There are growing concerns about security at Bluesfest. Several teenage concert goers have reported violent encounters that have landed them in the hospital. Thursday is a big night at Ottawa Bluesfest with Migos and Lil Yachty.  Up to 20,000 people are expected to attend and for this night only, Bluesfest is not allowing in and out of the concert area after 6 p.m. in order to try to control the crowd size. 

Bluesfest says security is tight for its event and that the festival is safe.

But some concert goers aren't so sure.

Destiny Paquette ribs are still tender, her ear in stitches after she says a violent encounter at Ottawa Bluesfest Saturday night.

“We weren't plastered, we were coherent,” she says, “all we wanted to do is see 50 Cent.”

The 19-year-old and her boyfriend were at the concert, waiting for the American rapper to take the stage when she says 3 girls accused her of pushing them.  One went for her pierced ear.

“As you can see there's a rip that goes straight up as well,” the teen says, “I ended up fainting and ended up on the ground and got trampled which resulted in fractured or bruised ribs.”

The teen went to the hospital that night and filed a police report as well.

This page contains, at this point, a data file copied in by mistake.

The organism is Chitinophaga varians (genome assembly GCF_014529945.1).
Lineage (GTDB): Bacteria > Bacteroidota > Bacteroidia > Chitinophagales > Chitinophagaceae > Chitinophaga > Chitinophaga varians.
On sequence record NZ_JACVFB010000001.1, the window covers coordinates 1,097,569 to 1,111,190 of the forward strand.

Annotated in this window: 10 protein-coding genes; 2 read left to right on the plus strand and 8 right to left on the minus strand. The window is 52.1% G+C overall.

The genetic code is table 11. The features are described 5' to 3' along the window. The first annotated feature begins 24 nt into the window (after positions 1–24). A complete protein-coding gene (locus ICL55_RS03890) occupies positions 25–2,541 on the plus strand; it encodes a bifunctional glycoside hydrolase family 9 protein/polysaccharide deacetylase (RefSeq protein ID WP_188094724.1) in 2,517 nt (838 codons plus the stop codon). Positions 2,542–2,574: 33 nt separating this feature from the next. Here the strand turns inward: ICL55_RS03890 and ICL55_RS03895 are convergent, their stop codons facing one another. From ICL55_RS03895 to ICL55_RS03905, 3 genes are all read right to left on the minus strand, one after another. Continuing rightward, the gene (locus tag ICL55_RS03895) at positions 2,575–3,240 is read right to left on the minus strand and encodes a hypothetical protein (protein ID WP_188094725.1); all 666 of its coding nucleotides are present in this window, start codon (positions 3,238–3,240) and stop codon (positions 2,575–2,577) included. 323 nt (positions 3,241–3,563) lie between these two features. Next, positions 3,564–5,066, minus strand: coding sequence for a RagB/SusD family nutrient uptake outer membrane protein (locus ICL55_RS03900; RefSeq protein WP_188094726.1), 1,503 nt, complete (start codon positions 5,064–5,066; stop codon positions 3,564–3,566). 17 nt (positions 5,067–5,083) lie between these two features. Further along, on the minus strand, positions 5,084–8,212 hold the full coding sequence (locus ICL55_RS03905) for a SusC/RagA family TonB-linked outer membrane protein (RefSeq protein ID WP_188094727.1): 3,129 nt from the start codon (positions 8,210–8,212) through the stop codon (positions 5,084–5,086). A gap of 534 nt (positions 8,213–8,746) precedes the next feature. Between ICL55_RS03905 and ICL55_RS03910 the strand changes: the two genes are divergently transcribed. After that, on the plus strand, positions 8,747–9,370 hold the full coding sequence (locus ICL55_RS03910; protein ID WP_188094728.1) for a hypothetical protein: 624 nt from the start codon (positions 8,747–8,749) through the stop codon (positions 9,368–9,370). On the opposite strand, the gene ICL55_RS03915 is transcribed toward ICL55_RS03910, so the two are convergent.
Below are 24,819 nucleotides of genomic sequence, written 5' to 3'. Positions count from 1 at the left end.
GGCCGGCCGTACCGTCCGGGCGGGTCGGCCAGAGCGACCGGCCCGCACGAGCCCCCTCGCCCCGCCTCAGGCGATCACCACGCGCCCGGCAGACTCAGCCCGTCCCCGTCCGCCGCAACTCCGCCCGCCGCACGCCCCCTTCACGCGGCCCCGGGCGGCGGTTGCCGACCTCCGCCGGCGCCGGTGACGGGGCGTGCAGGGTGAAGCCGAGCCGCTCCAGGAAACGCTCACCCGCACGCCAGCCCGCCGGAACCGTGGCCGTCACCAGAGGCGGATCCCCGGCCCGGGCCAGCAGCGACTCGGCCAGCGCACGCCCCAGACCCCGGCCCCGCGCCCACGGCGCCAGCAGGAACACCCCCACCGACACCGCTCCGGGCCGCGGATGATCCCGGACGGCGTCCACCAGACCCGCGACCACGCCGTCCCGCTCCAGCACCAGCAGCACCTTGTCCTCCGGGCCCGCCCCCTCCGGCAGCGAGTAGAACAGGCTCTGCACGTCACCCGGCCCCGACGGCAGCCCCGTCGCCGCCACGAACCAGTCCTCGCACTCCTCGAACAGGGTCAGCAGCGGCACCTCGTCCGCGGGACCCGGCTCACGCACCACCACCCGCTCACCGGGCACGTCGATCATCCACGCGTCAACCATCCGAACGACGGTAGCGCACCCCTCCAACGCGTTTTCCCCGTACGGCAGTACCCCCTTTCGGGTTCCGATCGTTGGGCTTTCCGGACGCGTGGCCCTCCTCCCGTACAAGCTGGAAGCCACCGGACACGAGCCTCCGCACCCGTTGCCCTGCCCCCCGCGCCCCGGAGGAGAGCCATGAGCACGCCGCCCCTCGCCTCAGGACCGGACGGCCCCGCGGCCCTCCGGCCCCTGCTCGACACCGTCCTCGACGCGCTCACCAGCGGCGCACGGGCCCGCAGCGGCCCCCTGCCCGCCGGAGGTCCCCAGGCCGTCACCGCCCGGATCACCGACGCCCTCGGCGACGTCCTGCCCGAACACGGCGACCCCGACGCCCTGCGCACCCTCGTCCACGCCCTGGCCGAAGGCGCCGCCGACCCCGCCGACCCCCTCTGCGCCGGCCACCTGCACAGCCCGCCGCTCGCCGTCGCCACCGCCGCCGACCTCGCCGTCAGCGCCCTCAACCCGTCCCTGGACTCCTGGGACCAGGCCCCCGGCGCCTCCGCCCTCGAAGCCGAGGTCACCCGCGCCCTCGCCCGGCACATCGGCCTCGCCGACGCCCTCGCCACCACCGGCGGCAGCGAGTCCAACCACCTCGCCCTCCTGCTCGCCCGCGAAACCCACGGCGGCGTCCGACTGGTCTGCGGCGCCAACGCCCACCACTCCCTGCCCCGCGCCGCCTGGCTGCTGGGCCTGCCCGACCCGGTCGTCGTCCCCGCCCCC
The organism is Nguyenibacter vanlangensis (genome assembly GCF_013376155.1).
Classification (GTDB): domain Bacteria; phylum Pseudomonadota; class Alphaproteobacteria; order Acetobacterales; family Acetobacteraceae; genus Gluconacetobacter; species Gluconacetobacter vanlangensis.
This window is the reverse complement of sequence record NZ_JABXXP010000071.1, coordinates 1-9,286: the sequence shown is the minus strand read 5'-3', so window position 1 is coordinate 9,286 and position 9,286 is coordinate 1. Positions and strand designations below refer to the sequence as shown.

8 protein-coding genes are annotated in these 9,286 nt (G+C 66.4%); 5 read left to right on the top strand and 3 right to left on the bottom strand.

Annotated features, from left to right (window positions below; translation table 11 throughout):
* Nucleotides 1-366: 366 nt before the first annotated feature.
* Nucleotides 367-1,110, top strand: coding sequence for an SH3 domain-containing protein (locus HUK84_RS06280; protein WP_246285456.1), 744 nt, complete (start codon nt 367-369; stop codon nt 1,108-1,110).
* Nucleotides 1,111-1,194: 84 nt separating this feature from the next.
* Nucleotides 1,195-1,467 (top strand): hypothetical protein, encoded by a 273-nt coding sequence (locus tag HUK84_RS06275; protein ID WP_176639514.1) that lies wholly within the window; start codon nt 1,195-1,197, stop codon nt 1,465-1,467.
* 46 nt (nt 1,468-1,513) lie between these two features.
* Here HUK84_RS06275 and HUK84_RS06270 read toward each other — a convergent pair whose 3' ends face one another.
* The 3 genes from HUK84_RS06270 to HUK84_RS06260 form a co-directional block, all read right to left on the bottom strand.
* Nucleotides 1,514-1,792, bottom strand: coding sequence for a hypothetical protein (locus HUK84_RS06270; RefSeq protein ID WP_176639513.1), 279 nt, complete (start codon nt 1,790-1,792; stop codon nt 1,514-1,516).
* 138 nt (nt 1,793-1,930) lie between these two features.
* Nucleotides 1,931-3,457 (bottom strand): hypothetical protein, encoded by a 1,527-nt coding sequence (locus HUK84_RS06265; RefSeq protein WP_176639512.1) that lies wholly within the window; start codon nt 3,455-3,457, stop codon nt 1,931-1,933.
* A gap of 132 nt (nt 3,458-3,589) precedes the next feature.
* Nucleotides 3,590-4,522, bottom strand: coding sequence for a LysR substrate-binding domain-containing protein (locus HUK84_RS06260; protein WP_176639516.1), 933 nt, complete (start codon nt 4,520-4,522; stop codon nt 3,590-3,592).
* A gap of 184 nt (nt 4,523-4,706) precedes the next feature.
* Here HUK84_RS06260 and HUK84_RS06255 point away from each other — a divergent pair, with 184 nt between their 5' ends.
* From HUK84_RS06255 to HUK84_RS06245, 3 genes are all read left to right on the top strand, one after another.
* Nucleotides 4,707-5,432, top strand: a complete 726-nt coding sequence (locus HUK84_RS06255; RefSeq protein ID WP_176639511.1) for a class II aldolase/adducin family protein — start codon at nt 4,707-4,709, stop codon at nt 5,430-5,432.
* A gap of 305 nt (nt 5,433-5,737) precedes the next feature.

“There’s a bunch of things going on and no one is doing anything about it,” says Will Glenn, Paquette’s boyfriend, “Security did not help her at all, they just stared at her.”

There’s a similar story from the parents of a 15-year-old boy who says 6 men in their 20's attacked him in the mosh pit at the RL Grime concert Tuesday.  He also ended up at the hospital.

“I didn't ever think grown men would want to punch the living daylights out of a child,” says the boy’s mother Tracy Best.

“They started punching him, kicking him,” says the father Dave White, “the one yelled, “kick him harder”, he's not going down.”

They, too, say security did not come to their son's aid.

“If it's going to be ongoing, they need to double security,” says Best, “first and foremost has to be safety.”

But festival organizers say with 100 to 200 security guards, they don't feel Bluesfest is unsafe. Executive Director Mark Monahan says he can’t comment on specific cases but they do everything within their means to ensure the venue is as safe as possible.

“We do feel that our people are properly trained,” Monahan said, “We always review this post-festival, given any incidents that may have happened and look at how we could do things better and that's a big priority for the festival.”

That's not enough for Destiny Paquette's mother.

“Nobody is looking to sue anyone, or take it that far,” says Chantel Paquette, “We just want things to change for next year so our children are safe.” 

In anticipation of a big crowd Thursday night, there will not be any “in and outs” of the festival after 6 p.m. to try process the line-up and ensure security.